New gas-and-dash bill introduced
Province proposes changes to Occupational Health and Safety Code requiring pre-payment for fuel
Tuesday, Nov 07, 2017 06:00 am
In an effort to curb “gas-and-dash” incidents that have killed five workers and seriously injured three in Alberta over the past three years, the NDP have introduced a bill requiring pre-payment for fuel.
According to a government press release, An Act to Protect Gas and Convenience Store Workers would amend the Occupational Health and Safety Code to include mandatory pre-payment for fuel. Violence-prevention plans would also become mandatory at retail fuel and convenience stores.
“As Albertans, our hearts break when we see incidents of violence involving workers. That’s why we are taking action to increase safety for retail fuel and convenience store workers by introducing mandatory violence-prevention plans and pre-payment options for fuel,” said Alberta Labour Minister Christina Gray. “This legislation would better protect workers and prevent violent incidents from happening in Alberta.”
Athabasca Husky gas station owner Randy Skarpinsky said pre-payment for fuel has now been implemented at his store for safety reasons, noting that it is already in effect in British Columbia and in most of the United States.
“I definitely think it’s a great idea,” he said. “Look at all the injuries and deaths that we’ve had in Alberta in the last two years. It started with the Husky family member in Edmonton, in an altercation over a small amount of fuel, and the guy died over it.”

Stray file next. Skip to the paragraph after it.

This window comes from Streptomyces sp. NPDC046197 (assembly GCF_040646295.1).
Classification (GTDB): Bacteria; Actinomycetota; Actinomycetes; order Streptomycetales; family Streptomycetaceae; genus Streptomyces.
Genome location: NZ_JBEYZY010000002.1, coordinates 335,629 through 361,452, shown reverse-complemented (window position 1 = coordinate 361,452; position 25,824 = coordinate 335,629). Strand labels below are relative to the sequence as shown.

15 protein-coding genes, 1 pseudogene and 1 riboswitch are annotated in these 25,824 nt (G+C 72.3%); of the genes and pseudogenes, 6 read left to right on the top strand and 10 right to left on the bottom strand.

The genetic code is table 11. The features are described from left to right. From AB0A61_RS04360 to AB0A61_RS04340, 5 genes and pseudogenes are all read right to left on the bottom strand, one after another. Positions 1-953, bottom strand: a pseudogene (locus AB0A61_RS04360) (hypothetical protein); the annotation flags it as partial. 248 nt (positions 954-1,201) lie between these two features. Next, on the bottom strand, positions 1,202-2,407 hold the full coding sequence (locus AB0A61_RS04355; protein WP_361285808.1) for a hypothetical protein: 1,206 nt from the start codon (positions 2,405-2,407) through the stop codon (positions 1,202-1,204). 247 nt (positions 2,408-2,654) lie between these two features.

He said Husky wanted to make a change and did a pilot project in Edmonton. He said by the end of December, all Husky fuel stations across Canada only sell fuel by pre-payment.
“Some customers did go to other stores,” he said “But you know, at the end of the day it was safety.”
Man fined $390 for double gas-and-dash
A 54-year-old man was fined $390 for two gas-and-dash incidents at Athabasca fuel stations in January.
Marcel Carothers pleaded guilty to one count of theft under $5,000 in Athabasca Provincial Court on Oct. 30.
Crown prosecutor Mark Facundo said that on Jan. 2, Athabasca RCMP an employee at the Petro-Canada station reported that the driver of a Black Dodge Ram had put gas in his truck, went to the bathroom and drove away.
Facundo also said that on Jan. 5, a similar situation reportedly happened at the Athabasca Husky station.
Defense lawyer Bruce Lennon pointed out that his client had been beaten up in February, and had ended up with a severe brain injury.
“He accepts responsibility,” Lennon said.
Facundo said the defendant had paid restitution to the gas stations, and suggested a joint submission of a $300 fine.
Judge Thomas Achtymichuk said he accepted the submission, tacking on a $90 victim fine surcharge.
“I take into account your personal circumstances,” he said.